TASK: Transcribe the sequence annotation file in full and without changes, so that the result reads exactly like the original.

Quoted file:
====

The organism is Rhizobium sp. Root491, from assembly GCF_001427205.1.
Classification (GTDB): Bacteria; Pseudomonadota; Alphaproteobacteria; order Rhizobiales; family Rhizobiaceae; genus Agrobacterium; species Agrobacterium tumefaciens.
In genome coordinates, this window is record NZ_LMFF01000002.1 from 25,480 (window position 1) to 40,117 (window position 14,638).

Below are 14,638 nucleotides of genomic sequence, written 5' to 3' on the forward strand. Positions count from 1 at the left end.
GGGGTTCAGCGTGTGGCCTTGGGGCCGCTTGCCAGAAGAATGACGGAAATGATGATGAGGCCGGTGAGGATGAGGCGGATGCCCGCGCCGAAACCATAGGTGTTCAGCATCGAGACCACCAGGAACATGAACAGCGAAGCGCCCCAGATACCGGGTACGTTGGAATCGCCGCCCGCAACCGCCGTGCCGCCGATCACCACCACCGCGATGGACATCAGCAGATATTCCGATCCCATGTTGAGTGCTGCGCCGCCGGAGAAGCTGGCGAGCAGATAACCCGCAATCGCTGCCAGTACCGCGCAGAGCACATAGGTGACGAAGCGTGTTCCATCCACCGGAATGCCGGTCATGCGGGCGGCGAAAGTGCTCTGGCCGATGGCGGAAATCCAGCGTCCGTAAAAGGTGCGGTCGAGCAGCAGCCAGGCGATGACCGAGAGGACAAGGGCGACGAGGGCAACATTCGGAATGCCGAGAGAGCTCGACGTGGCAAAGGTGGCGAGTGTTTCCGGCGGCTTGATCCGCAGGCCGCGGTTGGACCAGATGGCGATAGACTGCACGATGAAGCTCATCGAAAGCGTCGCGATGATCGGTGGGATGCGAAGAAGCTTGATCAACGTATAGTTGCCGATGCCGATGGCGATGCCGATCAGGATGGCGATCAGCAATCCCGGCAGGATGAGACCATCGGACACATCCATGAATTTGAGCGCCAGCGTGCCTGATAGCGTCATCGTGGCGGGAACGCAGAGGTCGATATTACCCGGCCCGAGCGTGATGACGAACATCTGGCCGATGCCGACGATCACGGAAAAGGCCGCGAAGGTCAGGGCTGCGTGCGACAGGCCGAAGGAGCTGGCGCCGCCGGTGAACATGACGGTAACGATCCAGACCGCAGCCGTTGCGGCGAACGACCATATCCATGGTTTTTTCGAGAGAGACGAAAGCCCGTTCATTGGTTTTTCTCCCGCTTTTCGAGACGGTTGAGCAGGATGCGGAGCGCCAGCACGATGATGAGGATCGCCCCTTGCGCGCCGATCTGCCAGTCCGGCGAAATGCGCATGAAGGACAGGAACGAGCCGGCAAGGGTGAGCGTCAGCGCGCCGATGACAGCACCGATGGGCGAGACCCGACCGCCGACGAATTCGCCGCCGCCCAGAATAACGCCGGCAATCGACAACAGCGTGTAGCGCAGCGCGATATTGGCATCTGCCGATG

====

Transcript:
The organism is Rhizobium sp. Root491, from assembly GCF_001427205.1.
Classification (GTDB): Bacteria; Pseudomonadota; Alphaproteobacteria; order Rhizobiales; family Rhizobiaceae; genus Agrobacterium; species Agrobacterium tumefaciens.
In genome coordinates, this window is record NZ_LMFF01000002.1 from 25,480 (window position 1) to 40,117 (window position 14,638).

Below are 14,638 nucleotides of genomic sequence, written 5' to 3' on the forward strand. Positions count from 1 at the left end.
GGGGTTCAGCGTGTGGCCTTGGGGCCGCTTGCCAGAAGAATGACGGAAATGATGATGAGGCCGGTGAGGATGAGGCGGATGCCCGCGCCGAAACCATAGGTGTTCAGCATCGAGACCACCAGGAACATGAACAGCGAAGCGCCCCAGATACCGGGTACGTTGGAATCGCCGCCCGCAACCGCCGTGCCGCCGATCACCACCACCGCGATGGACATCAGCAGATATTCCGATCCCATGTTGAGTGCTGCGCCGCCGGAGAAGCTGGCGAGCAGATAACCCGCAATCGCTGCCAGTACCGCGCAGAGCACATAGGTGACGAAGCGTGTTCCATCCACCGGAATGCCGGTCATGCGGGCGGCGAAAGTGCTCTGGCCGATGGCGGAAATCCAGCGTCCGTAAAAGGTGCGGTCGAGCAGCAGCCAGGCGATGACCGAGAGGACAAGGGCGACGAGGGCAACATTCGGAATGCCGAGAGAGCTCGACGTGGCAAAGGTGGCGAGTGTTTCCGGCGGCTTGATCCGCAGGCCGCGGTTGGACCAGATGGCGATAGACTGCACGATGAAGCTCATCGAAAGCGTCGCGATGATCGGTGGGATGCGAAGAAGCTTGATCAACGTATAGTTGCCGATGCCGATGGCGATGCCGATCAGGATGGCGATCAGCAATCCCGGCAGGATGAGACCATCGGACACATCCATGAATTTGAGCGCCAGCGTGCCTGATAGCGTCATCGTGGCGGGAACGCAGAGGTCGATATTACCCGGCCCGAGCGTGATGACGAACATCTGGCCGATGCCGACGATCACGGAAAAGGCCGCGAAGGTCAGGGCTGCGTGCGACAGGCCGAAGGAGCTGGCGCCGCCGGTGAACATGACGGTAACGATCCAGACCGCAGCCGTTGCGGCGAACGACCATATCCATGGTTTTTTCGAGAGAGACGAAAGCCCGTTCATTGGTTTTTCTCCCGCTTTTCGAGACGGTTGAGCAGGATGCGGAGCGCCAGCACGATGATGAGGATCGCCCCTTGCGCGCCGATCTGCCAGTCCGGCGAAATGCGCATGAAGGACAGGAACGAGCCGGCAAGGGTGAGCGTCAGCGCGCCGATGACAGCACCGATGGGCGAGACCCGACCGCCGACGAATTCGCCGCCGCCCAGAATAACGCCGGCAATCGACAACAGCGTGTAGCGCAGCGCGATATTGGCATCTGCCGATG